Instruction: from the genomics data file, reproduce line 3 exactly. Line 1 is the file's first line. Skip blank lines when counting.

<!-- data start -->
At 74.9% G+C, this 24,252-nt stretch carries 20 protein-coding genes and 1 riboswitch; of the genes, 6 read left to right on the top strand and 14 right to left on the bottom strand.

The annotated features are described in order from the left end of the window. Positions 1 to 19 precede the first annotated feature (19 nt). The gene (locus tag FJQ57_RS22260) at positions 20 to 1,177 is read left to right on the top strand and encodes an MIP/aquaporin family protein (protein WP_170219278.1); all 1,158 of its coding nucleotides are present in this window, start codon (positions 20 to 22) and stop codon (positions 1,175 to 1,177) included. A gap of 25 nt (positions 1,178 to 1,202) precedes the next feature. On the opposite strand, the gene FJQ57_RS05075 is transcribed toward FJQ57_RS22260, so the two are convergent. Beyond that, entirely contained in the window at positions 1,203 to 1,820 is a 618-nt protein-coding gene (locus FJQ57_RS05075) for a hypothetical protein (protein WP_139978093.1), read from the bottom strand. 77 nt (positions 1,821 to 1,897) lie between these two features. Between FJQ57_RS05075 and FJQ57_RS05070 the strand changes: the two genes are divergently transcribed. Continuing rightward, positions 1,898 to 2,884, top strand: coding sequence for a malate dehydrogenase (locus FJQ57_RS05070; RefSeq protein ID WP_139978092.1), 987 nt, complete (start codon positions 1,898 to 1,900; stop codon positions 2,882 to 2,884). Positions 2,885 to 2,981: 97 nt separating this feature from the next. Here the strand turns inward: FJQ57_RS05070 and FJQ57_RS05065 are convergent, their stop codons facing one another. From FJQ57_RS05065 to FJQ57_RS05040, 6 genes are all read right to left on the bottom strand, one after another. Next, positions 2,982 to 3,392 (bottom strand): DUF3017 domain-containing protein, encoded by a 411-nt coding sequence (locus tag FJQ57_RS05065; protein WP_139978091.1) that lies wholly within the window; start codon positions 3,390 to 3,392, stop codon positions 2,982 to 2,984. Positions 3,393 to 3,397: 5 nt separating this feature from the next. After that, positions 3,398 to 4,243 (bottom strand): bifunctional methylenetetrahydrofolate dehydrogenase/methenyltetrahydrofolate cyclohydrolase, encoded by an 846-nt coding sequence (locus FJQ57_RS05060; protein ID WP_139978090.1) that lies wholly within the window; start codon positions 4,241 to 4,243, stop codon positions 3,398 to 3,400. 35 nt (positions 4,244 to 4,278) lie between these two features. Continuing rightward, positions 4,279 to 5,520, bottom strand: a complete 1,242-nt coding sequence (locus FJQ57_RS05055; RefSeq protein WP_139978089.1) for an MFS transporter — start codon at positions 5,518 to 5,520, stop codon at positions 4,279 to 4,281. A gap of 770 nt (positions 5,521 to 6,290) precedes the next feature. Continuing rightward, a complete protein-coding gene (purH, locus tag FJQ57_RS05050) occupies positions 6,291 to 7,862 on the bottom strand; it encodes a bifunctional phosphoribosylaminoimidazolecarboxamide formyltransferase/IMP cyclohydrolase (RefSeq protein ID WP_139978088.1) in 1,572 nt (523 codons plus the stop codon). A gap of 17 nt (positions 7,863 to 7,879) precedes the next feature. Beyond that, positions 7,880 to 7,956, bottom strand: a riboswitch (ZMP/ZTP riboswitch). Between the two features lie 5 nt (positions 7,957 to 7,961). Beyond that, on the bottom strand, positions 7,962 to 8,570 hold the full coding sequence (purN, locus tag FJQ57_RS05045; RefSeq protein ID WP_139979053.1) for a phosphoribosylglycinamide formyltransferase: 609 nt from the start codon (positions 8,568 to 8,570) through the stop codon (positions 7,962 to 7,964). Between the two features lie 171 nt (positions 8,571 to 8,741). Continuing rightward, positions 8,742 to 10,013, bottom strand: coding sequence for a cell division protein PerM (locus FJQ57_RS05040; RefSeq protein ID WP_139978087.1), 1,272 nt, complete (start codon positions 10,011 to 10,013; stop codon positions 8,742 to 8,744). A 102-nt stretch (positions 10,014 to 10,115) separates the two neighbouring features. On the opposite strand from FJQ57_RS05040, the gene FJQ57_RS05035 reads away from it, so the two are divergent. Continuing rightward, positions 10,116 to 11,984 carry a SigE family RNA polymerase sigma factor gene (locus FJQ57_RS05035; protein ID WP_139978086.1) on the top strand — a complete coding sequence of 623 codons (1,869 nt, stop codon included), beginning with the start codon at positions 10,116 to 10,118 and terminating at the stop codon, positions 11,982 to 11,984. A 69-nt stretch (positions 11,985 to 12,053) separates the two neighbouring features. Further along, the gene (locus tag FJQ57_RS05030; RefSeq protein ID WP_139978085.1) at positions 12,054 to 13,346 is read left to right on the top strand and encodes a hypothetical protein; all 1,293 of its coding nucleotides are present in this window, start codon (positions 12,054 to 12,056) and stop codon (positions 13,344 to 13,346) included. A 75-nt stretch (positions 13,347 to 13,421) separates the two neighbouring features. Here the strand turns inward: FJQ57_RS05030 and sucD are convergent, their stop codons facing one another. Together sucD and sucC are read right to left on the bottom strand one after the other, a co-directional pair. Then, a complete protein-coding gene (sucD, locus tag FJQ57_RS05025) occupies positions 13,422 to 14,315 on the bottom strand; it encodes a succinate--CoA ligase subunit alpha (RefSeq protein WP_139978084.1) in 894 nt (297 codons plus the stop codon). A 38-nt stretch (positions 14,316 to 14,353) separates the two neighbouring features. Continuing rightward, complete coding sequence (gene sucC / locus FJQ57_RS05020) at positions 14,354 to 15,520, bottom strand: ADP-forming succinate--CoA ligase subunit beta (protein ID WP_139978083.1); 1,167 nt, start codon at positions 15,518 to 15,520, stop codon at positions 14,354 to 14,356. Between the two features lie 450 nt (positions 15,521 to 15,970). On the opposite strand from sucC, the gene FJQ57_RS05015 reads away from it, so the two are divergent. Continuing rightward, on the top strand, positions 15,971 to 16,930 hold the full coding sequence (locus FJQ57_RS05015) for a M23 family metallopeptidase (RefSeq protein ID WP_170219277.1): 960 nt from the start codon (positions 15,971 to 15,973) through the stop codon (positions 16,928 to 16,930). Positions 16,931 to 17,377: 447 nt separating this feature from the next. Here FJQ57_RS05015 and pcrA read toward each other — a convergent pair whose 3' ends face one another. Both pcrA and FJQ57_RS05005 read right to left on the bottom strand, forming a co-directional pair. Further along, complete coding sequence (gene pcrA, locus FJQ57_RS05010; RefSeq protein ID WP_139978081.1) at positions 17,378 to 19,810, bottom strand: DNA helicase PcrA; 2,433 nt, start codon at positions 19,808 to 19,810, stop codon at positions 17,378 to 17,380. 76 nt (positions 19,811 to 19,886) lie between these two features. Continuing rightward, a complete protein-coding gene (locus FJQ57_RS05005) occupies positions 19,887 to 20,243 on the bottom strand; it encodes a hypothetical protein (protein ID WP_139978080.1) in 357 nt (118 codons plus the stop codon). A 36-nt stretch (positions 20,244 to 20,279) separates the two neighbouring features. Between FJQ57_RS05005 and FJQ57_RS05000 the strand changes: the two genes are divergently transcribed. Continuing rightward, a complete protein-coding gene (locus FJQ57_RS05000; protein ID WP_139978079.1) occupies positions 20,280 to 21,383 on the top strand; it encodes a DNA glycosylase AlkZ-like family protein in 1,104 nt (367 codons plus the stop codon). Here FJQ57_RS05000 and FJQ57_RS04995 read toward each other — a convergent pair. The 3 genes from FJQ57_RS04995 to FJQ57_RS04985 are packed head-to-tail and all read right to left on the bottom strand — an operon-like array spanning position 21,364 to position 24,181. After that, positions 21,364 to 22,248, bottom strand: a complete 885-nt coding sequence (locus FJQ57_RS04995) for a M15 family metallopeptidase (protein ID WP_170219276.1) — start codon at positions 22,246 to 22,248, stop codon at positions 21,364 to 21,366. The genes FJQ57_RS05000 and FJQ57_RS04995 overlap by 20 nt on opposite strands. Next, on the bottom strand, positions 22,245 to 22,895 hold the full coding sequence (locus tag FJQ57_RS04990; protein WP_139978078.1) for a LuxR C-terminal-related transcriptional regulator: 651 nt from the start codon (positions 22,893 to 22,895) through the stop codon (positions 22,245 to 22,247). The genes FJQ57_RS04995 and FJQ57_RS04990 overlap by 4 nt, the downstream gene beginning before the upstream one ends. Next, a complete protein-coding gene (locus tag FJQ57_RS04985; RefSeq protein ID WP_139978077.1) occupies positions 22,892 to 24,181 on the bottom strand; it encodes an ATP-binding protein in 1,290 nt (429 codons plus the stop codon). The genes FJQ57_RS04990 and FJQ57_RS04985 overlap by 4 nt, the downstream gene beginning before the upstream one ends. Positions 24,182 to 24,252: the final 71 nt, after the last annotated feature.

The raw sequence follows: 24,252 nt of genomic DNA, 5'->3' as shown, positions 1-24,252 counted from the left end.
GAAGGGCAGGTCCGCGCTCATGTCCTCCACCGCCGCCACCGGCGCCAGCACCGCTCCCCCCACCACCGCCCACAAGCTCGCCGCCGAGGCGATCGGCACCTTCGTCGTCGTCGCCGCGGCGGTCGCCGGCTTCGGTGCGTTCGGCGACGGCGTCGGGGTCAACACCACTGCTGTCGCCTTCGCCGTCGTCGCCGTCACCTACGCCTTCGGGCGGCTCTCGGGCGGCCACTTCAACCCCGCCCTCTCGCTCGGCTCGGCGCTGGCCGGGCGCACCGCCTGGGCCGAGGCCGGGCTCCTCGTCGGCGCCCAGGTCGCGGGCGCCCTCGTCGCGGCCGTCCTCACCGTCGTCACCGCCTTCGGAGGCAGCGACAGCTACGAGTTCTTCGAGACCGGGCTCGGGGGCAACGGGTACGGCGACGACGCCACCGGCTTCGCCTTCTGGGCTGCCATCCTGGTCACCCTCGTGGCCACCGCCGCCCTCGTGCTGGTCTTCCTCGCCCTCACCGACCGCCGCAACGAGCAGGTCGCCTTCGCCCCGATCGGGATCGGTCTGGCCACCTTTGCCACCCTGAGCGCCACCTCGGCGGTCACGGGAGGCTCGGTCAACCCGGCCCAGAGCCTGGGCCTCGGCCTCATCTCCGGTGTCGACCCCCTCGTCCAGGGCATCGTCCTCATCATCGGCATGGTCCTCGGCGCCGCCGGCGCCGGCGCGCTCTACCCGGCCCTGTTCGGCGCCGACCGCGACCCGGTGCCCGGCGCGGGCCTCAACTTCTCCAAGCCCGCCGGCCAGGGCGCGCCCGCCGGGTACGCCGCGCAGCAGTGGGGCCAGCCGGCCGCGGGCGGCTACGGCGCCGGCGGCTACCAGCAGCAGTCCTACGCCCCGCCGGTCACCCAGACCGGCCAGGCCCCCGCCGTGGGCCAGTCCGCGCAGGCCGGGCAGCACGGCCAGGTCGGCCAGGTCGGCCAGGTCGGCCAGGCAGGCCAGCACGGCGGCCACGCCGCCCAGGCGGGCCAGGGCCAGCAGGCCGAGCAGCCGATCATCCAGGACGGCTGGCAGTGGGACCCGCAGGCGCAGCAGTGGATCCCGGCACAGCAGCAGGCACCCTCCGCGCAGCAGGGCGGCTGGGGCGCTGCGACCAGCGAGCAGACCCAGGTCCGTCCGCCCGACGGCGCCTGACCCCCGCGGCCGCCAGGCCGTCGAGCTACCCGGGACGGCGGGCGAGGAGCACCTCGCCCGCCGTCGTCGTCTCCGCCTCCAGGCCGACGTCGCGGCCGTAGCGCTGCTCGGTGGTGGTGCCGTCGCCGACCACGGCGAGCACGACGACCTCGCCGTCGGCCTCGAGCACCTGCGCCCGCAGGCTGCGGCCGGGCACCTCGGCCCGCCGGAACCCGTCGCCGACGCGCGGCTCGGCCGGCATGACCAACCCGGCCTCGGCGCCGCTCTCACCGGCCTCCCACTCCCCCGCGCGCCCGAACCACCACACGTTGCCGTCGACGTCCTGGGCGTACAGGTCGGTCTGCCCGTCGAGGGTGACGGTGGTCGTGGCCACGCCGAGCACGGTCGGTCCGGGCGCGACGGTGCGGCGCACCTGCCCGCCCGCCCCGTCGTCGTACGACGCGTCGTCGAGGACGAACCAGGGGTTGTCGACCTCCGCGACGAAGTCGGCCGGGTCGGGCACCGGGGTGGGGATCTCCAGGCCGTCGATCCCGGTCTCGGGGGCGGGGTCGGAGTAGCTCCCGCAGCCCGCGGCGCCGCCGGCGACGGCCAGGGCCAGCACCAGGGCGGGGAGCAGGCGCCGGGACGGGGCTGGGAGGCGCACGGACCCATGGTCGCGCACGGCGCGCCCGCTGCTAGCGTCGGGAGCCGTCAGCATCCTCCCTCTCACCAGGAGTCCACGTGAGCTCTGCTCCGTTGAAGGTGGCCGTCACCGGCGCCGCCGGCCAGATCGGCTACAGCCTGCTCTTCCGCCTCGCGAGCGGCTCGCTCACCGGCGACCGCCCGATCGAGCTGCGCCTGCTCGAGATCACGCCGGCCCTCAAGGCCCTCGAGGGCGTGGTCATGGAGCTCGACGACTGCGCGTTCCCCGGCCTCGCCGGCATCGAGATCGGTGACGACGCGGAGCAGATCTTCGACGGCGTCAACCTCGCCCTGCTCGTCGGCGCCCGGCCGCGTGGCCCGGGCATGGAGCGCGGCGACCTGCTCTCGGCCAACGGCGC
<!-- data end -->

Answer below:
The raw sequence follows: 24,252 nt of genomic DNA, 5'->3' as shown, positions 1-24,252 counted from the left end.